SAM Labs Science Museum Inventor Kit£99.99
- Adhered to the requirements of KS2 curriculum
- Software expands the possibilities
- Very easy to use
- Fun learning
- Has both input and output devices in the kit
- Requires charging before each lesson
- Software suite must be downloaded
Review by @ICTmagic
Every school has one. A forgotten and forsaken tangled jungle of interlocking mess which only rarely sees the light of day – The circuits draw. Slivering plastic that intertwines with biting clips, dead acrid-scented battery packs and broken incandescent bulbs. It has been this way for generations of teachers and learners, but there is now a better way.
I’ve been using SAM Science Museum Inventor Kits in my class (and also lots at home) and these devices have revolutionised my teaching of electronics and circuits in my primary setting.
The kits I’ve been using contain 4 different devices, plus a USB Bluetooth dongle to connect the components to your PC or Mac. The kit was easy to set up. You need to download a free program from the website, which is simple and quick, but would have been nice if this was available as ‘plug and play’ with the dongle.
A nice feature is that each component has an internal battery which lasts for well over the length of a lesson and is charged via a micro USB cable (included). Each component is housed in a thick protective plastic cover, but I like the fact that this can be removed so that the inner workings of each device can be seen if you want to show these to the children. In my kits there are two input devices – a tilt sensor which detects movement, a light sensor, and two output devices – electric motor to create movement and a buzzer to annoy the teacher (and produce sound too)! The output devices go beyond the simple on/off. The motor can change speed with different inputs and the buzzer can play a range of notes with different stimuli.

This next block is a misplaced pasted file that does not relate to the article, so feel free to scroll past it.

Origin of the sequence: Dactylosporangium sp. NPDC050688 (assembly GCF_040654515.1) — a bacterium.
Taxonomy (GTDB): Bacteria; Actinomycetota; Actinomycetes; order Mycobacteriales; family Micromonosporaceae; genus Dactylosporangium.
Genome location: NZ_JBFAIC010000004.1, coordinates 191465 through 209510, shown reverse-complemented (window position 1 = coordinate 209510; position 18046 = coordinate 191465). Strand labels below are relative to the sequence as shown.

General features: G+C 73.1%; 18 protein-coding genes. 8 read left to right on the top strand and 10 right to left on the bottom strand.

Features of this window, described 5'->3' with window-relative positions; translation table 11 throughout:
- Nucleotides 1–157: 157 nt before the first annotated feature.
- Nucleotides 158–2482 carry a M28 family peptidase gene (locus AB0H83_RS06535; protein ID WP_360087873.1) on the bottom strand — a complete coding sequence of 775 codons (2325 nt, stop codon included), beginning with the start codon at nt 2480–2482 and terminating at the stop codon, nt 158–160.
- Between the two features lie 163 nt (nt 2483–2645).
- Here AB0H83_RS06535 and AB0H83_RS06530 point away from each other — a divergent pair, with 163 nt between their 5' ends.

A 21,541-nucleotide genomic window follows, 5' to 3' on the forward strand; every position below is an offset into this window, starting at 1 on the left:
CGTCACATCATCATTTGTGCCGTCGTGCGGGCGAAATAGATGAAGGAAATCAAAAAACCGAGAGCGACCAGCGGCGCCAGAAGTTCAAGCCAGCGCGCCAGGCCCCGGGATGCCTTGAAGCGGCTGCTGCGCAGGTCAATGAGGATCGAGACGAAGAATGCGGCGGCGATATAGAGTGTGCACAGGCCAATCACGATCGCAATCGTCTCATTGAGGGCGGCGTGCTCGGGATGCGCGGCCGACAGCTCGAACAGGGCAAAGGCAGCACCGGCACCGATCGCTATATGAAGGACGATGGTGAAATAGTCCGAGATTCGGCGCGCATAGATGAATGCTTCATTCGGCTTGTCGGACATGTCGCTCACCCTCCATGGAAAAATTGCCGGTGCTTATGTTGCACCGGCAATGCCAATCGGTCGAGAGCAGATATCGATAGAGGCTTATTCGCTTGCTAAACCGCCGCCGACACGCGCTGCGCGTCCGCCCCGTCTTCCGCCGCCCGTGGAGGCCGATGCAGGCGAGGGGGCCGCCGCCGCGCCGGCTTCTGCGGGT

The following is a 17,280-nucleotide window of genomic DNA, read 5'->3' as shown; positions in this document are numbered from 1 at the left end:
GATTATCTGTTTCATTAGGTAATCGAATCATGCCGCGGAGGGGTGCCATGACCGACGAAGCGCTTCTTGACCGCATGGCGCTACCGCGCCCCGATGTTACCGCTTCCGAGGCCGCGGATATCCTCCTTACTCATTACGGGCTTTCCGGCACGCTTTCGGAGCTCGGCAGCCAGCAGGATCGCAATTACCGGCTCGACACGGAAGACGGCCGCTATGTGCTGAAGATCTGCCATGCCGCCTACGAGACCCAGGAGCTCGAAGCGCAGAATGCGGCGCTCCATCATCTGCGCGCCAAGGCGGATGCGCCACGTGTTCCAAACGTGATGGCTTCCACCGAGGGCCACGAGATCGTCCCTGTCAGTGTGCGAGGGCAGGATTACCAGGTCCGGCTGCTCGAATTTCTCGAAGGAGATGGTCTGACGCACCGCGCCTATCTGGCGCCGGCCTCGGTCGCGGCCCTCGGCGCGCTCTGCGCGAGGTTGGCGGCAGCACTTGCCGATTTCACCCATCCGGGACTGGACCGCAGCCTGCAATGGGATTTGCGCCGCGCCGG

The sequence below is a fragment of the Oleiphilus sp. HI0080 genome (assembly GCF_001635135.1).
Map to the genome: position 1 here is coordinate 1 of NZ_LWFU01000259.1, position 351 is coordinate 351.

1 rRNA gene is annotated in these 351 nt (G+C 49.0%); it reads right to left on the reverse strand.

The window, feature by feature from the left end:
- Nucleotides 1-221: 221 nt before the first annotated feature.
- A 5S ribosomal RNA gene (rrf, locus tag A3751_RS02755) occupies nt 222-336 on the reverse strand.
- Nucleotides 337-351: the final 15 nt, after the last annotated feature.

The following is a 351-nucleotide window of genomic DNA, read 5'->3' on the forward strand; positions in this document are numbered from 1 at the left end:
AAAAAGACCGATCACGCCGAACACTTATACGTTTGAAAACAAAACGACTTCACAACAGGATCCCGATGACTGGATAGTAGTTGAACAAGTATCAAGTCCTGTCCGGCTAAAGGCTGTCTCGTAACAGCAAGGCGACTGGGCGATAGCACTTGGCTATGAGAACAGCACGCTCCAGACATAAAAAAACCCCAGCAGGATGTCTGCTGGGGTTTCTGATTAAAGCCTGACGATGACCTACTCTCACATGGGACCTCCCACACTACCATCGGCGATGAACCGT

Unlike traditional kits, the SAM kits are controlled via a software suite from one’s computer, which opens up so many new opportunities. The user can add all sorts of behaviours to their virtual circuits. Connect your light sensor to your camera to take a picture of the sunrise, or connect the computer’s microphone to the buzzer to automatically alert the class when they are too noisy. These are two examples which my year 5/6 children came up with on their own, designed and then put into practice!
Yet, for me, the most exciting part of the kit is that users can use the devices in the wider world and connect the components to all sorts of things. For example, you can connect your class Twitter or Facebook account via the desktop suite so that you can interact and get input from tweets. In my class, we now have a windmill made from the motor which spins each time our class Twitter account receives a mention. You can connect your http://IFTTT.com account too, multiplying the creative possibilities even more. It’s all fun to do and wonderfully educational. My class simply adores it.
Find out more at samlabs.com or @samlabs